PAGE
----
In the United States, February is the month where we recognize the contributions and sacrifices of African Americans who have helped shape the nation. As a locally-driven company based in the Bay Area, we’re proud to celebrate all the people — whether they’re in hospitality, the restaurant industry, taking care of parks, volunteering or otherwise — who contribute to uplifting and making their communities so special. It’s true that the whole is greater than the sum of its parts.
With this in mind, in honor of Black History month, we’d like to shine a light on historical Bay Area figures whose efforts cleared a path for a brighter, more equitable future, as well as those who are continuing to carry the torch and making history in their own right.
There’s no denying the impact San Francisco residents Mary Ellen Pleasant and Nadine Burke Harris have made — learn more about their contributions to history below.
Feature image: Street mural on Fulton Street in San Francisco/Cmichel67 Wikimedia Commons
Mary Ellen Pleasant
There’s a good chance you’ve heard of Mary Ellen Pleasant if: a. You live in San Francisco, or b. Watch Comedy Central. Pleasant’s story was covered — albeit sloppily — in a popular episode of Drunk History. But her contributions to society go beyond being a “rich, Black abolitionist.” She came to San Francisco from New England at the height of the Gold Rush and invested in properties. Pleasant owned buildings in Oakland and San Francisco, and opened laundries and boardinghouses that were mostly staffed by Black people.
When a streetcar driver refused to stop for her she sued the company for denying service to Black citizens. The case went to California Supreme Court, which declared segregation on streetcars to be unconstitutional. A wealthy woman, in 1890 she listed her profession as “capitalist” in the census, but chose to hone her business savvy by working as a housekeeper for powerful San Francisco families to gather investment advice.
But her money and connections did not shield her from trouble. Pleasant’s final years were spent dealing with fallout over her relationship with Thomas Bell — a well-to-do business partner who she resided with on the corner of Bush and Octavia. She spent her money, developed the plans, and built a large mansion that outwardly was to seem as if it was the Bell’s residence. After Thomas Bell died in 1892, she had lost most of her estate and was deemed insolvent.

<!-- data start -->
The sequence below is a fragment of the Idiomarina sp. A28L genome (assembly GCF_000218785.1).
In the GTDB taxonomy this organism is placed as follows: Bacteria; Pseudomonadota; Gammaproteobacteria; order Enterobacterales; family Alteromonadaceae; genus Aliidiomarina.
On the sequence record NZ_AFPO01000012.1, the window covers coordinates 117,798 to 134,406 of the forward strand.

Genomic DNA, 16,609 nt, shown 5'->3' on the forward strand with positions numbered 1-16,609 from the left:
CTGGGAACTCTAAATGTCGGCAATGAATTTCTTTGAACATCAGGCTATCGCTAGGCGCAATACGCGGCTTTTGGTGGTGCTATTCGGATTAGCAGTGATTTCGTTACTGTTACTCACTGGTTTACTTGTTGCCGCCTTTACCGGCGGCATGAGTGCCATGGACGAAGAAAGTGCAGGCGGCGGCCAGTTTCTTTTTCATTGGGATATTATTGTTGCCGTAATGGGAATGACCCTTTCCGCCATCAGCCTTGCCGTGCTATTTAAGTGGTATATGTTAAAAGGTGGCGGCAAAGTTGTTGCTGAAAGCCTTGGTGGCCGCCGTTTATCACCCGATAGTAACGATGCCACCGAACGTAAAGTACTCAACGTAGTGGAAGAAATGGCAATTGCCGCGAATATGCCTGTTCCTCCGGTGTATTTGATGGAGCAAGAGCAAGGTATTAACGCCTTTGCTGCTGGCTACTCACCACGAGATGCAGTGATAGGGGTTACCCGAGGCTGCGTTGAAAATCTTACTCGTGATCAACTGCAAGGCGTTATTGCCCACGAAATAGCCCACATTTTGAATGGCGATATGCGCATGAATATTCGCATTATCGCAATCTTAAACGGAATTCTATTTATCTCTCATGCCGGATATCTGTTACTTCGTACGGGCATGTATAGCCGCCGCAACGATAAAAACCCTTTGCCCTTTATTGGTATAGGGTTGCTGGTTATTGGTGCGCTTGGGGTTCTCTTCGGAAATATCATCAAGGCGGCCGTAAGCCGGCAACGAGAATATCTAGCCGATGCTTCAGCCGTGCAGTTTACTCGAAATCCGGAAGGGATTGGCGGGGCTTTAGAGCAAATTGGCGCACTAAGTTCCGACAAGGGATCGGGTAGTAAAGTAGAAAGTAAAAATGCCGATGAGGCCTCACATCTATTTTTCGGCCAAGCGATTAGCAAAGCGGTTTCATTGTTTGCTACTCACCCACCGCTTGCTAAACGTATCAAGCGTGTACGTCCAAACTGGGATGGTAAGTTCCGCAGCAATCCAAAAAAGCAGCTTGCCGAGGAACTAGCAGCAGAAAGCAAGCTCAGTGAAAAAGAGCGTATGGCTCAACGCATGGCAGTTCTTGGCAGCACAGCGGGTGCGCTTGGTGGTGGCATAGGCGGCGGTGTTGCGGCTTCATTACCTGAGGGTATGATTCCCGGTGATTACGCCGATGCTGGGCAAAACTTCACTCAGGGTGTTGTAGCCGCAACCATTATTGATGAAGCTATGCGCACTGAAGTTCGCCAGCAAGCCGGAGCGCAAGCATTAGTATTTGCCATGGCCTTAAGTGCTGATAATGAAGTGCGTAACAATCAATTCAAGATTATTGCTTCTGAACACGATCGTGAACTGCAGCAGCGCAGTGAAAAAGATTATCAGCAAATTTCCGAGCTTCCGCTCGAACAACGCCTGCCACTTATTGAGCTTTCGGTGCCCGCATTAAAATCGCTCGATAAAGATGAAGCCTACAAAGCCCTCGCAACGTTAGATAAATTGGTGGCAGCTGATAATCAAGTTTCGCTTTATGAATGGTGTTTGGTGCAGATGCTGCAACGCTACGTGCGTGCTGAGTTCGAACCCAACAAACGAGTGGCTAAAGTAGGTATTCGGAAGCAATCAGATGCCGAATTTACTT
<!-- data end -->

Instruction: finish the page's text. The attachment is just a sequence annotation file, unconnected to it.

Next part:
Her former mansion was eventually demolished and is now the Mary Ellen Pleasant Memorial Park. Six old eucalyptus trees planted that once stood within her gardens can still be seen next to the historical marker put up in her memory on the corner.
Nadine Burke Harris
Nadine Burke Harris made history when she was appointed as California’s first surgeon general in January 2019 by Governor Gavin Newsom. However, the pediatrician’s career started in San Francisco a decade and a half prior to her taking on this preeminent role. Burke Harris joined the California Pacific Medical Center (CPMC) staff in 2005 and was tasked with developing programs to end health disparities in San Francisco — with support from CPMC, two years later Burke Harris became the medical director and founding physician of the Bayview Child Health Center.
From 2010 to 2012, she co-founded the Adverse Childhood Experiences project in the Bayview-Hunters Point neighborhood in San Francisco, with colleagues Daniel Lurie from Tipping Point Foundation, Victor G. Carrion, Lenore Anderson, Lisa Pritzker, Katie Albright and future Vice President of the United States Kamala Harris. This spawned 2012’s Center for Youth Wellness which integrates primary health care, mental health and wellness, research, policy, education, and community and family support services to children and families. On top of all of this, Burke Harris is also an advisory council member for Hillary Rodham Clinton’s Clinton Foundation’s Too Small to Fail campaign. She retired from her role February 1, 2022.